BEDFORD – The City of Bedford agreed to repeal its Criminal Activity Nuisance Ordinance (CANO) and pay a settlement amount of $350,000 as a result of litigation brought by the ACLU, the ACLU of Ohio and The Legal Aid Society of Cleveland on behalf of Beverley Somai, a Bedford resident, and the Fair Housing Center for Rights & Research.
Under Bedford’s CANO, when two or more perceived violations of any law, excluding traffic violations, occurred near their home or involved a resident of the property within a one-year period, a warning letter would be issued to the property owner. Subsequent violations would result in imposition of penalties. Bedford implemented the ordinance to deter repeat criminal behavior, and enforced the ordinance based upon alleged violations of ordinances and calls for police or emergency assistance. The parties agreed the CANO could result in the violation of Constitutional and statutory rights and must be repealed.
Under the agreement, the city of Bedford will repeal its CANO, publish a notice of the repeal, and work with the Fair Housing Center and other community agencies on fair housing trainings. Plaintiffs Beverley Somai and the Fair Housing Center for Rights & Research brought the case in early 2019, alleging violations of their rights under the First Amendment, Due Process, and Equal Protection clauses of the U.S. Constitution and violations of the state and federal Fair Housing Acts.
On her landlord’s advice, Ms. Somai made calls to the police because of ongoing issues with her neighbor. The Bedford Police Department responded to and investigated Ms. Somai’s calls. The City sent a nuisance abatement letter to her landlord concerning Ms. Somai and her neighbor based on her calls for service, which led the landlord to file an eviction action against her. The eviction action was dismissed as a result of Legal Aid’s advocacy.
“A call for help should never result in eviction. Now that this law is repealed, my client and others like her can feel safer in their homes,” said Elizabeth Bonham, staff attorney for the ACLU of Ohio. “Bedford has done the right thing. We are pleased to work with them on becoming a more welcoming community, and we urge other Ohio cities to strike these laws down now.”
“The City of Bedford’s focus will always be the safety of its citizens, and we worked cooperatively throughout this case to preserve that,” said Eric Smearman, counsel for the City of Bedford. “Bedford looks forward to collaborating in order to formulate a process to address repeated criminal misconduct using restorative justice in order to cooperatively eliminate the harm created by crime and maintain the quality of life for all residents. The City has been and continues to remain committed to be an inclusive and welcoming community.”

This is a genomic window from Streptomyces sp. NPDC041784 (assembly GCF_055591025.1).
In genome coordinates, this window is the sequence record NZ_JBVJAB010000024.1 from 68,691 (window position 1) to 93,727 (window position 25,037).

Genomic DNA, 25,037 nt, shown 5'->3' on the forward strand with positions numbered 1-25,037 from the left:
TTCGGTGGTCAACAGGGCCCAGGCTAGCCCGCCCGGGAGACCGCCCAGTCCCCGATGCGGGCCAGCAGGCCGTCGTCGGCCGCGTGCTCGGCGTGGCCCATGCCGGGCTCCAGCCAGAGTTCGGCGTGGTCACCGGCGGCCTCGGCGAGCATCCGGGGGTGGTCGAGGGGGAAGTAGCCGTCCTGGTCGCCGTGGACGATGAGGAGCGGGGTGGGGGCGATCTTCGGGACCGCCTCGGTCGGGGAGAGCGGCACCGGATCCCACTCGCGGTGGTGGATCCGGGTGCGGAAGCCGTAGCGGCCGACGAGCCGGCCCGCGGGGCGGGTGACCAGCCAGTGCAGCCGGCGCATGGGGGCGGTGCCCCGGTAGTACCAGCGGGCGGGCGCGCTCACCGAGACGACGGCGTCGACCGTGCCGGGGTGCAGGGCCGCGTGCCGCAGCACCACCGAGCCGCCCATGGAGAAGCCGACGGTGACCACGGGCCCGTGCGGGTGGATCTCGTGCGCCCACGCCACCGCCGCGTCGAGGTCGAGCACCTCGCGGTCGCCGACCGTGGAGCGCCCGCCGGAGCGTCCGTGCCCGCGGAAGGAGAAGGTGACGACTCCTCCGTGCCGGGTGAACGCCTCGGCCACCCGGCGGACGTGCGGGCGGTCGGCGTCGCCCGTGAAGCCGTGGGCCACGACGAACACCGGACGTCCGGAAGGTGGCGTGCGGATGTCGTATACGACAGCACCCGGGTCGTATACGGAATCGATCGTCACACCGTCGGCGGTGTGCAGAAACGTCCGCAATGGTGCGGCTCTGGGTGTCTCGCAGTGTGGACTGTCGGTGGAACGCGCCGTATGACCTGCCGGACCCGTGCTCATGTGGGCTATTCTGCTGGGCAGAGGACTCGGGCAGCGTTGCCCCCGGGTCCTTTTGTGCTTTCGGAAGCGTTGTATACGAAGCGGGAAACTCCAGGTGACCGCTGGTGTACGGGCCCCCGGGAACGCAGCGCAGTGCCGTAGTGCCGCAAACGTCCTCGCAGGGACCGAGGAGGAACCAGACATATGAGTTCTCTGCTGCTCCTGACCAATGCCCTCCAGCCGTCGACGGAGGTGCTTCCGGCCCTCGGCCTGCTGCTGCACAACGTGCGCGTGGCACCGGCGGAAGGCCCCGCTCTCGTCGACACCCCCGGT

“This case provides notice to other cities about the intended or unintended consequences of nuisance ordinances, which too often have negative impact on Black and Brown people, people with disabilities and victims of crime,” said Colleen Cotter, Legal Aid’s executive director. Legal Aid attorney Sara Bird added, “Ms. Somai reached out to Legal Aid for assistance when she and her son faced eviction for calling the police for help. Her story and her bravery in pursuing this case had an impact on her entire community. We are proud of Ms. Somai and grateful to the City of Bedford for seeing a way forward to a more inclusive community.”
Since 2015, The Fair Housing Center has been encouraging local communities to repeal their CANOs due to the discriminatory effects they have on people protected by fair housing laws. “Criminal Nuisances Ordinances interfere with residents’ fair housing rights and their housing stability. The Fair Housing Center celebrates Bedford’s commitment to repealing its ordinance and encourages other communities to do the same,” said Carrie Pleasants, Executive Director of the Fair Housing Center for Rights & Research.
“These ordinances exist in thousands of cities across the country, disproportionately harming communities of color, low-income households, people with disabilities, and domestic violence survivors, and unjustly denying them access to safe and stable housing,” said Sandra Park, senior staff attorney at the ACLU Women’s Rights Project. “Other cities should strike these discriminatory laws and instead focus on promoting housing opportunities and relationships with diverse communities.”
Courts across the country, as well as the U.S. Department of Housing & Urban Development, have found that local nuisance ordinances violate residents’ rights under the First Amendment, Due Process Clause, and Fair Housing Act. CANOs punish people with eviction simply for calling the police for help or because criminal activity occurred at their property, and they disproportionately impact marginalized people.
A copy of the settlement is available.